By MajorMitch 0 Comments
This has been a good week for games. After my vacation I came back to all sorts of fun new releases, and despite a slow start getting back into the swing of things, I’ve enjoyed juggling a handful of new games during the week. The game I’ve been playing the most is Theatrhythm Final Fantasy, which almost feels tailor made for me and my crazy tastes. I love both Elite Beat Agents (and quirky rhythm games in general) and Final Fantasy music, and Theatrhythm is in a lot of ways a combination of the two. The base mechanics have you tap, slide and swipe the stylus in time with the music, all of which is pulled from the core Final Fantasy games. The selection of music isn’t always perfect, but it’s pretty darn close. A lot of my favorites are in there, and there’s a healthy selection of songs (39) available right off the bat. Then there’s unlockable songs, and even DLC if you want to go down that road (I probably won’t). Still, I could see there being 100+ available songs when all’s said and done.
The important thing is not so much the music by itself, but how the mechanics back it up. Elite Beat Agents was so amazing to me because it took a few simple touch screen commands and did a whole lot with them. The result was an intuitive, responsive rhythm game that was easy to learn, but still offered a stiff challenge that made it hard to master. Theatrhythm is similar in a lot of ways, even if it doesn’t always feel quite as responsive as Elite Beat Agents did (but it’s very close). This is mainly with regards to the swipes, especially the ones that aren’t in the four primary cardinal directions. There have been a few times where I swear I’m hitting them right, and it’s not working. Maybe it’s all in my head, who knows? Otherwise the interface for Theatrhythm is fantastic, and makes tapping along with all these great songs a lot of fun.
In addition to the rhythm part of the package, Theatrhythm has some light RPG elements sprinkled on top. I’ve only recently started fiddling with them, after playing through every song once without them, and they don’t seem to make that much of a difference. I imagine they’ll be more meaningful on the highest difficulty, so I’ll update on that later. There are also all sorts of other additional modes and goodies that I haven’t touched yet. There’s a surprising amount of content stuffed away here; much more than I can digest in a mere week. What I’ve done so far is play through every song on Normal and Expert difficulties, both in series and challenge mode. If I have one big gripe with the game at the moment it’s that I wish I could have skipped Normal difficulty. I found it way too easy, and given the sheer number of songs in the game it took longer than I would have liked to play them all on normal. I’m not sure what harm there would have been in letting me start on Expert if I wanted, but oh well. That’s not a big deal in the long run. Now that I’ve been playing on Expert for a while, however, I’m loving it even more. It’s a good middle ground difficulty, and some of the songs, primarily the battle themes, are just super fast paced and exciting. I’m really curious to see what happens when I bump it up to Ultimate difficulty, which I’m about ready to do. I feel like shit’s about to get real. So yeah, Theatrhythm’s awesome, and comes highly recommended to any fan of rhythm games who also likes Final Fantasy music.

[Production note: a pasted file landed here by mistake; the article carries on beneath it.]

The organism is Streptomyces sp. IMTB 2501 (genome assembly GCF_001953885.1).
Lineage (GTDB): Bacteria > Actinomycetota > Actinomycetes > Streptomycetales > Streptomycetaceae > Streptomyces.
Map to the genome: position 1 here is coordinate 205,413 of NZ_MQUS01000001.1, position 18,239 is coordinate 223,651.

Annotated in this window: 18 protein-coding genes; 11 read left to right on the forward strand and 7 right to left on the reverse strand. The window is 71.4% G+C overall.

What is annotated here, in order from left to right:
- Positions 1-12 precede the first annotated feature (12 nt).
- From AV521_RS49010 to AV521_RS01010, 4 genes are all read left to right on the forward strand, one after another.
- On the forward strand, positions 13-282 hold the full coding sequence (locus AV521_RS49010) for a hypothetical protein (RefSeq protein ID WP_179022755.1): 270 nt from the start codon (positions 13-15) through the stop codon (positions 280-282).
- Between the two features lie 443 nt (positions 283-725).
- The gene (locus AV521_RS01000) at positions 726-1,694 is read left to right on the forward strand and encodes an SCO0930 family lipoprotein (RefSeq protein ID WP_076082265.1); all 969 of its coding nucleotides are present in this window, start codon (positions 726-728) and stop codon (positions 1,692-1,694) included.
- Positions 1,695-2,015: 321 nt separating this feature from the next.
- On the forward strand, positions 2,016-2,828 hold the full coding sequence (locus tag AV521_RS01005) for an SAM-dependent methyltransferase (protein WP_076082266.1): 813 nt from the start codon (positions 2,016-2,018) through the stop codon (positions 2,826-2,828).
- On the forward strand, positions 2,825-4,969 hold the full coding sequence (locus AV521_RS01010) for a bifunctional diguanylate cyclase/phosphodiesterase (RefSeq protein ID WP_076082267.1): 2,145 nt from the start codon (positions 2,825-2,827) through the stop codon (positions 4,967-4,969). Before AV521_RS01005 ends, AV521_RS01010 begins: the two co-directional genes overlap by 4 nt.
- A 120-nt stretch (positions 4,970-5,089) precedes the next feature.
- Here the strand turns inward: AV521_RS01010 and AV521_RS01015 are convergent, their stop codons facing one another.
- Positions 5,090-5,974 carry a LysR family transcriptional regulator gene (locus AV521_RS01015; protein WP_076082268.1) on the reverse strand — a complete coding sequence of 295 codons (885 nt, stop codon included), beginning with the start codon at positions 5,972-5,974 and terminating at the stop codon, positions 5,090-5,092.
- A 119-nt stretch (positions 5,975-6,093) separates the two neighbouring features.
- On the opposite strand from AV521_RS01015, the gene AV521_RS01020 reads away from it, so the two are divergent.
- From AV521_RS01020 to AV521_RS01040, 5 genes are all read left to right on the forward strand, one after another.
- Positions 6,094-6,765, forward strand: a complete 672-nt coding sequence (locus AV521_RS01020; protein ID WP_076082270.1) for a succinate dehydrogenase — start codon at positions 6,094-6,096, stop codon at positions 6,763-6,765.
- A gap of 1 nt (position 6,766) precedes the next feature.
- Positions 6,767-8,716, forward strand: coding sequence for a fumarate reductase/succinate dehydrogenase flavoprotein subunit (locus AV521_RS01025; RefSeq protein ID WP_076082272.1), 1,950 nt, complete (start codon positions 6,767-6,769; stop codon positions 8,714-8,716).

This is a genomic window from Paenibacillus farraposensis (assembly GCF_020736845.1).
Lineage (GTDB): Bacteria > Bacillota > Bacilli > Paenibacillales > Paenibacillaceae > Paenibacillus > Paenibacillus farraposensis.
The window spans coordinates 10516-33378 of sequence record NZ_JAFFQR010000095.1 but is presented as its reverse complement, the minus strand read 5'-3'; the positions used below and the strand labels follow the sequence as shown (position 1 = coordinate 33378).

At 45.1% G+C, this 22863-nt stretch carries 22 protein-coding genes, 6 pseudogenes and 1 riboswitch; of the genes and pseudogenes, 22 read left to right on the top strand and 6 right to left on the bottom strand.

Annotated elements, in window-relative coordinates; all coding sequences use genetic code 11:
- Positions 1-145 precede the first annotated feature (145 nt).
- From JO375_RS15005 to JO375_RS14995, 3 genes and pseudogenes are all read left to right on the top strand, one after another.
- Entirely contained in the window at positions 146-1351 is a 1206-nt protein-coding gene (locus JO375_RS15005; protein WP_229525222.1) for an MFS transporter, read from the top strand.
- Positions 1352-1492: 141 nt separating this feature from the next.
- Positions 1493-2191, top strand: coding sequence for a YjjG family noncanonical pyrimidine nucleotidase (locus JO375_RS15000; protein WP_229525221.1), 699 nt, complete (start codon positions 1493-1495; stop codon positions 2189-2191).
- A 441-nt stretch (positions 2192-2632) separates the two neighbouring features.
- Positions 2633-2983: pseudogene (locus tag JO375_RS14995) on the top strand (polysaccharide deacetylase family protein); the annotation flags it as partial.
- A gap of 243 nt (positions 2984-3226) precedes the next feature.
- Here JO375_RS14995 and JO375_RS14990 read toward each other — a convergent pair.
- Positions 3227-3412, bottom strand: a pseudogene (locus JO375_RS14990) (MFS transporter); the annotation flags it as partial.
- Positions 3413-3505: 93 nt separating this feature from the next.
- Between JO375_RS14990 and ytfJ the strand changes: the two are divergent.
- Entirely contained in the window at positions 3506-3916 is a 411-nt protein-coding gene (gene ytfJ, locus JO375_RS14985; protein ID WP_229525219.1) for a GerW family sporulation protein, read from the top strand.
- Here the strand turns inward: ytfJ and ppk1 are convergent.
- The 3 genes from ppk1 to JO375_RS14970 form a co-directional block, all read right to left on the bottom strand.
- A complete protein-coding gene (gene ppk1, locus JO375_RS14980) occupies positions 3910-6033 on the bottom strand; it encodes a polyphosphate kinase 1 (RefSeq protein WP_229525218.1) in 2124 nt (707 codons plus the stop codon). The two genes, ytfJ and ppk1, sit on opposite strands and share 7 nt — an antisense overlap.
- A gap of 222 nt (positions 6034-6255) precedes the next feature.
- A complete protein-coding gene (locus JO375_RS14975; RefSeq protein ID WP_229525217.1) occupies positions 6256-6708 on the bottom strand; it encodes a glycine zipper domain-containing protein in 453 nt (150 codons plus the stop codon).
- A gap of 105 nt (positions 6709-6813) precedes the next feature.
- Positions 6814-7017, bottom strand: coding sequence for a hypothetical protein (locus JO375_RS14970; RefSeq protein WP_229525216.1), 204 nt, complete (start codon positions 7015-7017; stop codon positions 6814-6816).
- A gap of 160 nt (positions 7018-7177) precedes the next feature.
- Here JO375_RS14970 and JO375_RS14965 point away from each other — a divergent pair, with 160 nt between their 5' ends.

One of the other things I did this week was check out the Mass Effect 3 Extended Cut, and I liked what it did to the ending (I won’t spoil anything). Unlike seemingly everyone else, I was never opposed to the direction of Mass Effect 3’s original ending; any problems I had with it were purely due to poor execution. I feel like the Extended Cut addresses those issues without changing what was already there. It’s a shame that this wasn’t the original ending back in March, as I suspect this will be too little, too late for most. But I still appreciate how it clarifies the ending without rewriting it, and I come away from it wholly satisfied with the conclusion to my Commander Shepard’s story.
The final noteworthy thing I played this week was Episode 2 of The Walking Dead, which I also really liked (told you it was a good week!). If I didn’t feel like Episode 1 gave me quite enough to get invested in the characters and their stories, then Episode 2 certainly did. It does a great job at building on the great writing and characters introduced in that first episode, and manages to raise the stakes in every way. The choices in particular felt weightier, and more genuinely dire and grey in a way that made me actually pause and debate with myself a few times. If I have one substantial complaint it’s that the game doesn’t always let me take the action I really want to take. It’s at those times that I’m reminded that this is a video game, and that I’m still limited by their preset choices. The fact that I feel that way, however, shows just how good of a job the game has done at giving me substantial agency over the story in the first place. The Walking Dead is starting to show a lot of potential as an interactive storytelling experience, and I’m more excited than ever to see what the next episode has in store.
I also played a little bit of Civilization V: Gods & Kings yesterday, but I’ll save that for next week after I’ve played more of it (early prognosis: I like it a lot), and also because I’ve rambled enough today already. The coming week will probably involve mostly that and more Theatrhythm, and maybe another game to be determined if I can work it in. But that’s all for now, until next time!
Currently playing: Theatrhythm Final Fantasy, Civilization V: Gods & Kings